The good news for those who are sick of the hype over HBO”s latest acclaimed miniseries, “Band of Brothers:” It will all be over in just two months. The good news for fans of the show, which debuted with two episodes last Sunday: There will be another new episode every Sunday night for the next two months!

Paul Wong
AP Photo

By now, probably everybody with cable or “People” magazine knows that Tom Hanks and Steven Spielberg, the driving forces behind “Saving Private Ryan,” are executive producers. But few know about the actual hardships of the Army upon arriving in Europe.

Based on the book of the same name by World War II author du jour Stephen Ambrose, the ten episode series follows the exploits of Easy Company, in the 101st Airborne Division. The company is but one that cleared the way for the immortal invasion of France.

The first two episodes, “Currahee” and “Day of Days,” followed the training and deployment of Easy Company over Normandy.

David Schwimmer showed he could act outside of “Friends” (although probably too late to resuscitate a film career) when he took on the role of brutal Lieutenant Sobel, a man intent on making Easy Company the finest band of men in the Army.

As he nags and drills and makes them run, they band together, but use Sobel as their common enemy. Lieutenant Winters (Damian Lewis) emerges as a bona fide leader, and when the men mutiny against Sobel, Winters steps up to the challenge. That”s all for Mr. Schwimmer. Perhaps Jimmy Fallon will have better luck in episode five.

On what is supposed to be “the day of days” for Easy Company, late June 4, 1944, the men, already in camouflage, learn that the drop is cancelled due to weather. The next day, they begin their airborne arrival in advance of the full-scale attack only a few hours away.

The smoothly efficient Lieutenant Winters, now in charge, executes a textbook attack on German artillery (so well, in fact, that the attack is still analyzed at West Point to teach proper execution), but loses his first man. This will no doubt haunt him for the rest of the series, but he will surely go on to glory (he did, according to the epilogue to episode two, received the Distinguished Service Cross). The talented Lewis is well cast as the soft-spoken Winters.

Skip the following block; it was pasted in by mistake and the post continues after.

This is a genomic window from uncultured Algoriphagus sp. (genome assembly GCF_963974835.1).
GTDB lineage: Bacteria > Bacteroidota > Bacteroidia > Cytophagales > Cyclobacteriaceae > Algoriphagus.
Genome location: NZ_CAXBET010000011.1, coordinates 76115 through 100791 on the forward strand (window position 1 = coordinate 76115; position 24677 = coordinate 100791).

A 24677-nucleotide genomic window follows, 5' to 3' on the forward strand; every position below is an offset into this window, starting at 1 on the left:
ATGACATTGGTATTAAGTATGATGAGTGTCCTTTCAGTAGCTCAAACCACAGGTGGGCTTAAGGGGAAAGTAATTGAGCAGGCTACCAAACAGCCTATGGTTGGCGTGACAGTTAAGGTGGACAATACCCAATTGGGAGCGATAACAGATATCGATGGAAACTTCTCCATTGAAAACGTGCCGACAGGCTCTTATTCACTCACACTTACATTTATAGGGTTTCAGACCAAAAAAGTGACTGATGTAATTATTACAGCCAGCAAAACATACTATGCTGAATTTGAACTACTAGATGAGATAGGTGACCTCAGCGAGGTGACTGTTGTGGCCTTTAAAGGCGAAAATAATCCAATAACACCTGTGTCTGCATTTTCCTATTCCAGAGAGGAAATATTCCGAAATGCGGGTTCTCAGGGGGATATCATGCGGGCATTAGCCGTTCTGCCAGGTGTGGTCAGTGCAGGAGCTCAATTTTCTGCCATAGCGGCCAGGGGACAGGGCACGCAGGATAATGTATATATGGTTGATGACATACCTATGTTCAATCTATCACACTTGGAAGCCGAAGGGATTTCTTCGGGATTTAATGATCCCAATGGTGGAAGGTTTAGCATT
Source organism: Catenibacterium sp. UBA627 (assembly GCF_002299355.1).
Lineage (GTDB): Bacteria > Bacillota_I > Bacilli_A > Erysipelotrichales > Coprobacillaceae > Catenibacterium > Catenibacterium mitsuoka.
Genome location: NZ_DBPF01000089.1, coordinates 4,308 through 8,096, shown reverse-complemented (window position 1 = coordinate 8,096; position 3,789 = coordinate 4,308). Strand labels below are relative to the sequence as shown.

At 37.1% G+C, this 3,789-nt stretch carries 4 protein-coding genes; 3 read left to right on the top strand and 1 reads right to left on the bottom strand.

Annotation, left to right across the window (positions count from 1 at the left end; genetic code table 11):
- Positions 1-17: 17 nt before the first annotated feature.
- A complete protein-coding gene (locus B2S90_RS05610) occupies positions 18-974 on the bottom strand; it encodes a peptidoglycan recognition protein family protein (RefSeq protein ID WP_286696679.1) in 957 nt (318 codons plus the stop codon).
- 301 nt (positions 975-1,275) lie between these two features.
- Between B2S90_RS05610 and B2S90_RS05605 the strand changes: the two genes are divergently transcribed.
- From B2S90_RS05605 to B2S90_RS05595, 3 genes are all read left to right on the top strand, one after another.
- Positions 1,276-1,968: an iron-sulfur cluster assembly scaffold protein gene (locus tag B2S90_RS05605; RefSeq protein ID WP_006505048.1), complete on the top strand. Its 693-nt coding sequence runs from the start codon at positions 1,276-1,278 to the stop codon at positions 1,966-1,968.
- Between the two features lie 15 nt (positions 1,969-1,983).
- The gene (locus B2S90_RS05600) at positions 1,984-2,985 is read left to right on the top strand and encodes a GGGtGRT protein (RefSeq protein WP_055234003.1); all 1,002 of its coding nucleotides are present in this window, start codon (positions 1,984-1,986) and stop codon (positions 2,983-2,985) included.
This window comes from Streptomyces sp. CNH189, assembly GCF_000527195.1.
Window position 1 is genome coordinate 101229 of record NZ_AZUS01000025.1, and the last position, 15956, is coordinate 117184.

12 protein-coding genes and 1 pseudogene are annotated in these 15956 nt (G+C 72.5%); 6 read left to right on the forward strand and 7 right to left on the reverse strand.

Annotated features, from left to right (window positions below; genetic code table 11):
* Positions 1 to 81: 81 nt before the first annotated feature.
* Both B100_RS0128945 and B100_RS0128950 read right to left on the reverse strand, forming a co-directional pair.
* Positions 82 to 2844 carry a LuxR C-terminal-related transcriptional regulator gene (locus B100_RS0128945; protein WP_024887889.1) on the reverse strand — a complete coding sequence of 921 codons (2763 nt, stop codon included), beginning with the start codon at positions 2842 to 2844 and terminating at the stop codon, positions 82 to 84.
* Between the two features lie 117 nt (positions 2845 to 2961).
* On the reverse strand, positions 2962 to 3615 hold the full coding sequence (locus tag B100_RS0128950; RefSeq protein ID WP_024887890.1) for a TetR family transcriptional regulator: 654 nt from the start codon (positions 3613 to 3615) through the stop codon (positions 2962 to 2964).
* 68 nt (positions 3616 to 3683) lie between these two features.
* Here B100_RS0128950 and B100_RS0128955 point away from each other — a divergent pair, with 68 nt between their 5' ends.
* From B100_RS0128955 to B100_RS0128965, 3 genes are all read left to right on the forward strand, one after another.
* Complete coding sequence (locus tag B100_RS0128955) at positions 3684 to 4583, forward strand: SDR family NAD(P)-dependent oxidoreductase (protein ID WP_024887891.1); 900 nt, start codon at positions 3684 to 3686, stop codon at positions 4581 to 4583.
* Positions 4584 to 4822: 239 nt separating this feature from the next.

With stunning imagery surpassed only by the first 20 minutes of “Private Ryan,” viewers watch with horror as a number of planes are lost to German fire and a large proportion of Easy Company fails to make it onto the beachheads. Watching the remains of the company storm the fortified German position (and not have to worry about finding Matt Damon in the process) is awe-inspiring.

Coupled with recent works such as Tom Brokaw”s “The Greatest Generation” and awful movies (“Pearl Harbor” anyone?) this series may seem like World War II overkill. But assuming this denies the opportunity for Hanks and company to prove themselves capable of honoring the heroes of World War II, and it further prevents the men of the 101st from telling their stories on the air.

It is understandable if some people didn”t think this series, with few stars (unless you include Donnie Wahlberg or Ron Livingston from “Office Space”) could not make it off the ground. But Lewis, as well as the other grunts, quietly fulfill their acting duties. With the firepower of Hanks (who will direct an upcoming episode) and Spielberg, the next eight episodes (tracking the men through France and into Germany) should continue to be things of beauty.

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